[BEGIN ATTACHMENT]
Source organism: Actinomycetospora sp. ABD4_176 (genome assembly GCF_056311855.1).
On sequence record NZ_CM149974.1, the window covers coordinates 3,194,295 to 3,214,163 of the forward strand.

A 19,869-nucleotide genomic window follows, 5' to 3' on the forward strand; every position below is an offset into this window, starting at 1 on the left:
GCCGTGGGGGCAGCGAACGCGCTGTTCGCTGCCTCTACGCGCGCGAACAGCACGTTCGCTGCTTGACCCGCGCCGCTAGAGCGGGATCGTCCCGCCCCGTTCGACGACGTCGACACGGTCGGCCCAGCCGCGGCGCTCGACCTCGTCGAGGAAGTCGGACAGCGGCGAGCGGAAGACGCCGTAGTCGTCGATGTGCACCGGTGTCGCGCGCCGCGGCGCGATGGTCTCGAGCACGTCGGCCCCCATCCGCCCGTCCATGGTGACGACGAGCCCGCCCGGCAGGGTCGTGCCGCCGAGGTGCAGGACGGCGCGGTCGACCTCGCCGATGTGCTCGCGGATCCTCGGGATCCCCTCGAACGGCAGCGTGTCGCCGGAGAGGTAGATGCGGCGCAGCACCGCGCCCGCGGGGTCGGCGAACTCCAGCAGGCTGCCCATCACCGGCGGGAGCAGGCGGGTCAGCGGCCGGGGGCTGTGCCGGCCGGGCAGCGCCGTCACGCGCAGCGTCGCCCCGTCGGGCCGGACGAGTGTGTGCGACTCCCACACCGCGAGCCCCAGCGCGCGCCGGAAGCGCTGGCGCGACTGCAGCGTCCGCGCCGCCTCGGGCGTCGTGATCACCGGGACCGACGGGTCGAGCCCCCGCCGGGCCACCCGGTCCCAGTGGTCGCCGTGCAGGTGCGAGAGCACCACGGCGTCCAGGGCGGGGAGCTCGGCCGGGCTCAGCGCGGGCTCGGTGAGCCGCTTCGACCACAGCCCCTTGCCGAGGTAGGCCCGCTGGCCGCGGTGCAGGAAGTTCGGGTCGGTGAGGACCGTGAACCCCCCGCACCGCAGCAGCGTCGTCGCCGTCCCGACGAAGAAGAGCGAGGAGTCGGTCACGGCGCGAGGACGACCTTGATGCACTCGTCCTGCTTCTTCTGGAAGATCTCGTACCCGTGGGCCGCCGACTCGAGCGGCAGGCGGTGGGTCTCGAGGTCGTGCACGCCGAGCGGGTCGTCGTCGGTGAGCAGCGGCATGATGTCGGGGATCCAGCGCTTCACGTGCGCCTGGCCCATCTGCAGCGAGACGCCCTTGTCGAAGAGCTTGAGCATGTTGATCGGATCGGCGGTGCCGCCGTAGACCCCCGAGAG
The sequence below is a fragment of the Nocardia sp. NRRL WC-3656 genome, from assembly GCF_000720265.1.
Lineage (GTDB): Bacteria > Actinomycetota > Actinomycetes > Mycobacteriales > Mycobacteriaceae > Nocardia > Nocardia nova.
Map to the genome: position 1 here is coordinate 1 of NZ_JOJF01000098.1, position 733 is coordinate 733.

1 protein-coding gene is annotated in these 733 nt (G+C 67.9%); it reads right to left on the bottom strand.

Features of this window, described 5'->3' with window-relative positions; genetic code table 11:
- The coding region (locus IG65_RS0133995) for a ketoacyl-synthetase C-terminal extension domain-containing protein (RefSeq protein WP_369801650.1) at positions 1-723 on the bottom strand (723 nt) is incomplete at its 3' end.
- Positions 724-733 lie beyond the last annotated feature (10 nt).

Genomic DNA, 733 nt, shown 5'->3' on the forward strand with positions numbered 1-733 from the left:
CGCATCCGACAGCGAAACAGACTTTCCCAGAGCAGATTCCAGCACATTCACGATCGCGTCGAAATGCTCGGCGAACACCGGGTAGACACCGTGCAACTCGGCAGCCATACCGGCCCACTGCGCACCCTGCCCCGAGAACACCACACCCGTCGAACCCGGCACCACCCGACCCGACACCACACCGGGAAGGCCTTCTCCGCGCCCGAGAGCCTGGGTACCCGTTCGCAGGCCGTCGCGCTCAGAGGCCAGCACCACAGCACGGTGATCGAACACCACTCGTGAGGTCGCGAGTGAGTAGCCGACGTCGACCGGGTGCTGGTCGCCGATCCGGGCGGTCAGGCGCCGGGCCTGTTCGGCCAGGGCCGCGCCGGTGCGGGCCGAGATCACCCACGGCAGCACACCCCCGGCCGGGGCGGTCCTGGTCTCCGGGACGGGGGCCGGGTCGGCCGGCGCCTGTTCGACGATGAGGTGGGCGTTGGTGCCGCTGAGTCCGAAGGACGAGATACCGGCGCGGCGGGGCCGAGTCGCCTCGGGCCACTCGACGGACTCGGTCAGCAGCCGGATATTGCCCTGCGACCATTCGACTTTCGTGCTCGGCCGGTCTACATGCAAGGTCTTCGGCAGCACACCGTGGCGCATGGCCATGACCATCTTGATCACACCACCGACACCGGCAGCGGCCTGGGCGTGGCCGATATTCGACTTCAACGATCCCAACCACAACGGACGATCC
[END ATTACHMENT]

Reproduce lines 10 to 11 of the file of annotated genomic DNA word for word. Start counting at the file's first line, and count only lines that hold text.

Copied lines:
- The coding region (locus IG65_RS0133995) for a ketoacyl-synthetase C-terminal extension domain-containing protein (RefSeq protein WP_369801650.1) at positions 1-723 on the bottom strand (723 nt) is incomplete at its 3' end.
- Positions 724-733 lie beyond the last annotated feature (10 nt).